Do I Stay Christian? A Book Review
By Brandon Brown
Brian McLaren's newest work is a culmination of years of writing and growing as a disciple of Jesus. The subtitle of Do I Stay Christian is A Guide for the Doubters, the Disappointed, and the Disillusioned and that is the primary audience for this book. As with any book, there are a multitude of secondary audiences. One of those audiences is the minister or teacher who will inevitably be confronted with individuals and families who find themselves in the groups of doubters, disappointed, or disillusioned. The phenomenon of those leaving Christianity in the U.S. is not a new phenomenon for most wealthy Western countries, but is newer to the U.S. because of some unique American demographics. This may be a challenging book for many, especially those who may not have struggled themselves or encountered those who are struggling. Just as many other aspects of American life, the Church is impacted by the current theo-political polarization, which has amplified issues.
Do I Stay Christian is structured such that it can be read in sequence or a section can be skipped. I would recommend not skipping unless one section is triggering or too disturbing. McLaren lays out three main sections which answer the fundamental question of the book. These sections are "No," "Yes," and "How." McLaren also includes several useful appendices which include how to get the most out of the book and "Do I Stay in My Denomination?" Both parts one and two contain ten chapters which walk the reader through the No and then Yes reasons. The No section may disturb some, especially if they have encountered toxic theologies or abuse. But for the minister, this section is important as an honest look at reasons one may not wish to remain Christian. These are not a list of excuses, but genuine experiences and ideas which are often harmful. Many end up leaving Christianity because these questions are treated without serious concern or ignored by church leaders. Failing to recognize and confront these parts of the Church in the present and past can lead to people leaving.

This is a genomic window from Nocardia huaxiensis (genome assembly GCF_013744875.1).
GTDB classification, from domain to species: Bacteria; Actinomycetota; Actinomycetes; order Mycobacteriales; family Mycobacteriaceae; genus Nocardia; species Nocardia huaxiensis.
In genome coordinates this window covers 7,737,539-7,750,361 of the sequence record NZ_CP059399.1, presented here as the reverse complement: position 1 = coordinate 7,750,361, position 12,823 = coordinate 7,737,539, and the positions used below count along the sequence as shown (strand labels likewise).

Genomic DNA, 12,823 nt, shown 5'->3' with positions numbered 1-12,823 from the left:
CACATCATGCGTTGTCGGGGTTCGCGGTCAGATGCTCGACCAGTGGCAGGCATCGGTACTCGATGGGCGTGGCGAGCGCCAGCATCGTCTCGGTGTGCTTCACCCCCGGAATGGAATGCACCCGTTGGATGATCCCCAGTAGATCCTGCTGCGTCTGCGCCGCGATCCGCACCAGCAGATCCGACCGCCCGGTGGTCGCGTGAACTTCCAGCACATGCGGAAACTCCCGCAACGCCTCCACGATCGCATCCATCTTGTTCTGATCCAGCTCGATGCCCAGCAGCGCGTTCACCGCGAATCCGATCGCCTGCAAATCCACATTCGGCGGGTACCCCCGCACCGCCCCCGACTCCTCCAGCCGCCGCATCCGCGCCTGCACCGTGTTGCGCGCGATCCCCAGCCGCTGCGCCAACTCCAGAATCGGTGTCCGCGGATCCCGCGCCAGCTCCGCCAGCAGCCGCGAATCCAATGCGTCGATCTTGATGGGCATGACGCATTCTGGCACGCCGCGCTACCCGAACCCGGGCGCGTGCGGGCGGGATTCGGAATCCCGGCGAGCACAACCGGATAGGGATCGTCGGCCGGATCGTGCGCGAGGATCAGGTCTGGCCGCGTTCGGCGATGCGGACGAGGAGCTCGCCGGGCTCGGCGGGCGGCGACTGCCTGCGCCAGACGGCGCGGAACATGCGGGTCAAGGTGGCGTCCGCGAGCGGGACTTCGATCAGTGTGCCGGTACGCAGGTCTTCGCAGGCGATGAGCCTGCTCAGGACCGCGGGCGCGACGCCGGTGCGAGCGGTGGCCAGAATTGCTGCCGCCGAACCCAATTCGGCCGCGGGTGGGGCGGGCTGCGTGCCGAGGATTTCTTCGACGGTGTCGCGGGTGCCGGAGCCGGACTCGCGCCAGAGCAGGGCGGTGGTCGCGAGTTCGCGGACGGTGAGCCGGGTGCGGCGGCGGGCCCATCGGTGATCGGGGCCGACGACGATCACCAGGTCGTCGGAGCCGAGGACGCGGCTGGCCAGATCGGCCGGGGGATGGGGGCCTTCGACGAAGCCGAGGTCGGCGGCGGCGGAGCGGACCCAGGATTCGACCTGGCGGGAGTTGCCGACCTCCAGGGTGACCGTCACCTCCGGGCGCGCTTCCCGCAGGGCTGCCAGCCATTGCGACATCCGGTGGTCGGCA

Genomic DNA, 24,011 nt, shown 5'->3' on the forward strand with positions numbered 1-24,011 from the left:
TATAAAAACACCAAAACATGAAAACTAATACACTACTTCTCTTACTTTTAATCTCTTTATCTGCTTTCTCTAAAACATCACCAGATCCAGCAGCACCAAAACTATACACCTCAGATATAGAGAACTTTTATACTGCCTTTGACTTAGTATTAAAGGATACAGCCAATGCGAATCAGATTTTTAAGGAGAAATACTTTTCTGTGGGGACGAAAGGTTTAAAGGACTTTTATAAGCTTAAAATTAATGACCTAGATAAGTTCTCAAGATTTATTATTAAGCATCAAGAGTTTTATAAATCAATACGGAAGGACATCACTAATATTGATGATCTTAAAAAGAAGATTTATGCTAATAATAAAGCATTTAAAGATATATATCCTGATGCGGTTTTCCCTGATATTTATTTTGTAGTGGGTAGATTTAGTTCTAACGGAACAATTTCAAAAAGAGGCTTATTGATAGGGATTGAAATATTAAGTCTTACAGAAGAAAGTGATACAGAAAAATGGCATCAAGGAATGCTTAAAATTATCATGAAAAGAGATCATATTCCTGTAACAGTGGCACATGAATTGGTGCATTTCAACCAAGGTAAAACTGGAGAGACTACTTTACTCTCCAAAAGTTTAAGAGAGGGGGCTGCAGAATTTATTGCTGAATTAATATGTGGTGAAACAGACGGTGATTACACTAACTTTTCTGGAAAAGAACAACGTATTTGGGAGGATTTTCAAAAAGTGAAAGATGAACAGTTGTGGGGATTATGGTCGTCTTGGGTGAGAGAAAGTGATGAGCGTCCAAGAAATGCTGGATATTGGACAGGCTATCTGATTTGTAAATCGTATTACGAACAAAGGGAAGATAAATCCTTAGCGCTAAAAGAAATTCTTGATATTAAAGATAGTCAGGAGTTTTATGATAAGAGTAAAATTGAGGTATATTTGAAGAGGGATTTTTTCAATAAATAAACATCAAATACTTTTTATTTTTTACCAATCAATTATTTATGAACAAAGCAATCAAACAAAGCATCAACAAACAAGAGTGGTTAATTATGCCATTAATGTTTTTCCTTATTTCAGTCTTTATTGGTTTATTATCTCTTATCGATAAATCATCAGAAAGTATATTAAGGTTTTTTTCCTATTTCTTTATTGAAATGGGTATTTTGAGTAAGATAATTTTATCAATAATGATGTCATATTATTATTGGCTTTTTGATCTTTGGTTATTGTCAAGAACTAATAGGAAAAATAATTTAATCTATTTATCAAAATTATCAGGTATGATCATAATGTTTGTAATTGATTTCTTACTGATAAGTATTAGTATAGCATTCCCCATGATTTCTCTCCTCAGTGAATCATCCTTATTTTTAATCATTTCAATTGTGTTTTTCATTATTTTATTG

The Yes section contains reasons to remain Christian. This section highlights the good in the Church and those who are working to bring discipleship into Jesus and not ideologies. This section is hopeful and challenging as well because it seeks to answer the question as yes considering the no chapters. McLaren gives reasons to stay Christian because of positives which answer the negatives. It is not a recipe for staying despite the presentation of the no section, but deeper reasons to stay.
Finally, McLaren gives an eight chapter section on how to stay Christian. While the yes section gives reasons to stay, the how section gives ways to stay Christian. This section works as a companion to both the yes and the no. Many of McLaren's how's work regardless of doctrinal theology on a spectrum from conservative to progressive for lack of better terms. It should be noted that fundamentalist ideologies are not supported within the how in case a fundamentalist reader reads this book.
This is a practical and helpful book for the person asking "do I stay Christian" as well as ministers and teachers who will encounter those asking this question. Of course, those same ministers and teachers may ask this question themselves. Brian Zahnd's When Everything is on Fire is another title similar to Do I Stay Christian except Zahnd takes us through how we got here and then gives his reasons to have hope and faith. These titles would work well as companions for the questioner and the minister alike. I recommend this book to the reader who wishes to take the question posed seriously and who is not afraid of the answers reached. The minister who listens and uses the practical knowledge within McLaren's book may be the difference between a yes or no answer to the question "Do I Stay Christian?"